Walker hits longest HR allowed by Kershaw

Plus four other Statcast feats from Tuesday's action

May 2nd, 2018

Here is a look at some notable Statcast™ feats from Tuesday's action:
, D-backs
Walker absolutely crushed a home run off of : 114.4 mph off the bat and 479 feet to the second deck in Arizona. It's tied for the third-longest home run in the Majors this season, and it's the second-longest home run the D-backs have hit since Statcast™ started tracking in 2015, behind only 's 481-footer on April 29 of last year. Walker's blast is also by far the longest Kershaw has surrendered since 2015 -- 36 feet farther than his next-longest homer allowed, which was hit by Brewers outfielder on June 2 of last year.
, Brewers
Milwaukee's catcher did what sometimes seems impossible: He threw out . Pina caught Hamilton trying to steal second base to end the sixth inning, and his pop time was an incredible 1.78 seconds (MLB average pop time to second base is 2.01 seconds). Hamilton had a blazing fast 30.4-feet-per-second sprint speed on the play (anything 30-plus is elite), but Pina's throw was just too quick. In fact, it's the second-fastest pop time on a caught stealing recorded by Statcast™. The only one faster? Also by the Brewers -- 1.77 by on April 14, 2016.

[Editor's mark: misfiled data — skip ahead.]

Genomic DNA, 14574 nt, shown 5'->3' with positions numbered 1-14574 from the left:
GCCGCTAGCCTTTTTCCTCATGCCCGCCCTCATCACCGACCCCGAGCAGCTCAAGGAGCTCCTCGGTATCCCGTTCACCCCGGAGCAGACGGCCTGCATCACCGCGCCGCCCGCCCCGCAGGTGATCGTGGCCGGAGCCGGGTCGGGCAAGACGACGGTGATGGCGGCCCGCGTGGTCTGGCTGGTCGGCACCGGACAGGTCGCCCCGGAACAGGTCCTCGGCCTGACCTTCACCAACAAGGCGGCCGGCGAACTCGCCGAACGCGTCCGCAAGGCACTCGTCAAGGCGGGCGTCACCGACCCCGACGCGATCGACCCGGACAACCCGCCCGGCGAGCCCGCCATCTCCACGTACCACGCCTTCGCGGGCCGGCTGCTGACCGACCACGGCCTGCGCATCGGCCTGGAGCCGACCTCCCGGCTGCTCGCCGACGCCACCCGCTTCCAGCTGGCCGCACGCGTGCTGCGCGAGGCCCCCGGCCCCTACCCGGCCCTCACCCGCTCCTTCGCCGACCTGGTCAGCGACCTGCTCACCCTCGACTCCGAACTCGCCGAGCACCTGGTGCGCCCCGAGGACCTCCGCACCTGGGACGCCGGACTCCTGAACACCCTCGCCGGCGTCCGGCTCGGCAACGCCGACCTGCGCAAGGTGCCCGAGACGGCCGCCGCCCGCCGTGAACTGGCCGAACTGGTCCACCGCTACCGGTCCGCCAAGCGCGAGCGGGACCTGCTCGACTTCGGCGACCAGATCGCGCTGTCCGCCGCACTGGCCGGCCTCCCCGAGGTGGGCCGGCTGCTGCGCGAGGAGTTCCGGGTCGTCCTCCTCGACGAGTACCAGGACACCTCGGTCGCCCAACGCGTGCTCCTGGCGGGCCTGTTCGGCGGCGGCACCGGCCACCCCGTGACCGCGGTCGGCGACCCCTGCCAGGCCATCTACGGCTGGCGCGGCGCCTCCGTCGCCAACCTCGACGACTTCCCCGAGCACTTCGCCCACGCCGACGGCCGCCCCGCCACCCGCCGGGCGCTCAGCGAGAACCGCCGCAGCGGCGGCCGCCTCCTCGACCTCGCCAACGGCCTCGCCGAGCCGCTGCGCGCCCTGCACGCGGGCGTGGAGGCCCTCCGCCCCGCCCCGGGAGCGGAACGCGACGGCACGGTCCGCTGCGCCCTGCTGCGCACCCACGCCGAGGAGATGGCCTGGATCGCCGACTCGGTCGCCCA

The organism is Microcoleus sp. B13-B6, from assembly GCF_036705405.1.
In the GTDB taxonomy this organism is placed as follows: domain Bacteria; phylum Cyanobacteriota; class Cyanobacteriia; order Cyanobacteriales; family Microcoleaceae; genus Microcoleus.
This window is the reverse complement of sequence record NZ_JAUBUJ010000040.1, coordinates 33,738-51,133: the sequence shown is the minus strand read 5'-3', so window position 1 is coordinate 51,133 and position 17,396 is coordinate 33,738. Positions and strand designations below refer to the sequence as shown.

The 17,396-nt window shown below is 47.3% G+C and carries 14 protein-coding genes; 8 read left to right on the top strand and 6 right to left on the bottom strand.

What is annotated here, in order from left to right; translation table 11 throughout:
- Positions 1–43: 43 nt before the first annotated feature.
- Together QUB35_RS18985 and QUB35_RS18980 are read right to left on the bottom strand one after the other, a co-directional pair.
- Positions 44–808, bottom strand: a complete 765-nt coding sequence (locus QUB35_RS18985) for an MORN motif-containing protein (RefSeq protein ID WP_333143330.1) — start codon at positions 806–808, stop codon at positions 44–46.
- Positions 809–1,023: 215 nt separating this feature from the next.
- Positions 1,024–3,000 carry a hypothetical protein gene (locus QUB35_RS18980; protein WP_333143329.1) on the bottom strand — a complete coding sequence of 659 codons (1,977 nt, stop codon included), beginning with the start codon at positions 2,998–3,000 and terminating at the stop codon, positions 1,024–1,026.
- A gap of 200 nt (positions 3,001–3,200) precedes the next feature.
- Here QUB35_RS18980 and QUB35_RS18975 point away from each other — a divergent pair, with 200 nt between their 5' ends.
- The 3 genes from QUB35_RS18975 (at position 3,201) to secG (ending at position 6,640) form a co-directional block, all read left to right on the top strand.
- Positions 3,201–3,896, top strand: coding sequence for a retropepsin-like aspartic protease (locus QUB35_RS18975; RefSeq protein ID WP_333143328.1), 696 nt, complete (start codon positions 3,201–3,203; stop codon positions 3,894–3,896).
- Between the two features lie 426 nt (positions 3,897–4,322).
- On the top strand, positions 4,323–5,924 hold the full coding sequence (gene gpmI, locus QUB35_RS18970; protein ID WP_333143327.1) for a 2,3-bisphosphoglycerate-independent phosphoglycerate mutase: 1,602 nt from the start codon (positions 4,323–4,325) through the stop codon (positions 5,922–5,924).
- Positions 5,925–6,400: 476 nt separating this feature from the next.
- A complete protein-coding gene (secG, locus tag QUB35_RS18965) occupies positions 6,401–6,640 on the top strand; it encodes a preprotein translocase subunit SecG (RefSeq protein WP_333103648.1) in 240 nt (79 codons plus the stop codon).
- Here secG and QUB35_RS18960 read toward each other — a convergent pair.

, Cardinals
The righty continued to light it up, throwing eight pitches over 100 mph and six over 101 mph during a scoreless inning of relief. One day after the Marlins' surpassed him for the fastest pitch of the season (101.8 mph), Hicks retook the lead. He threw one pitch 101.9 mph and another 102.0 mph, the latter a nasty sinker that tailed inside and induced a swing and miss from of the White Sox.

Tommy Pham, Cardinals
This late-blooming star led off the bottom of the first inning by launching a ball out to left field off of the White Sox. The 110.5-mph blast traveled a projected 454 feet, making it the longest homer of Pham's career, the third longest for the Cardinals this season and tied for St. Louis' second longest at Busch Stadium since Statcast™ began tracking.

, Dodgers
There haven't been many bright spots for the Dodgers this year, but this is one. Bellinger pulled a home run down the right-field line in Arizona: 111.8 mph off the bat, at a 29-degree launch angle, with a projected distance of 435 feet. The 111.8-mph exit velocity made it Bellinger's second-hardest career homer (behind a 112.8-mph shot on May 5, 2017), and the Dodgers' fourth-hardest home run recorded by Statcast™.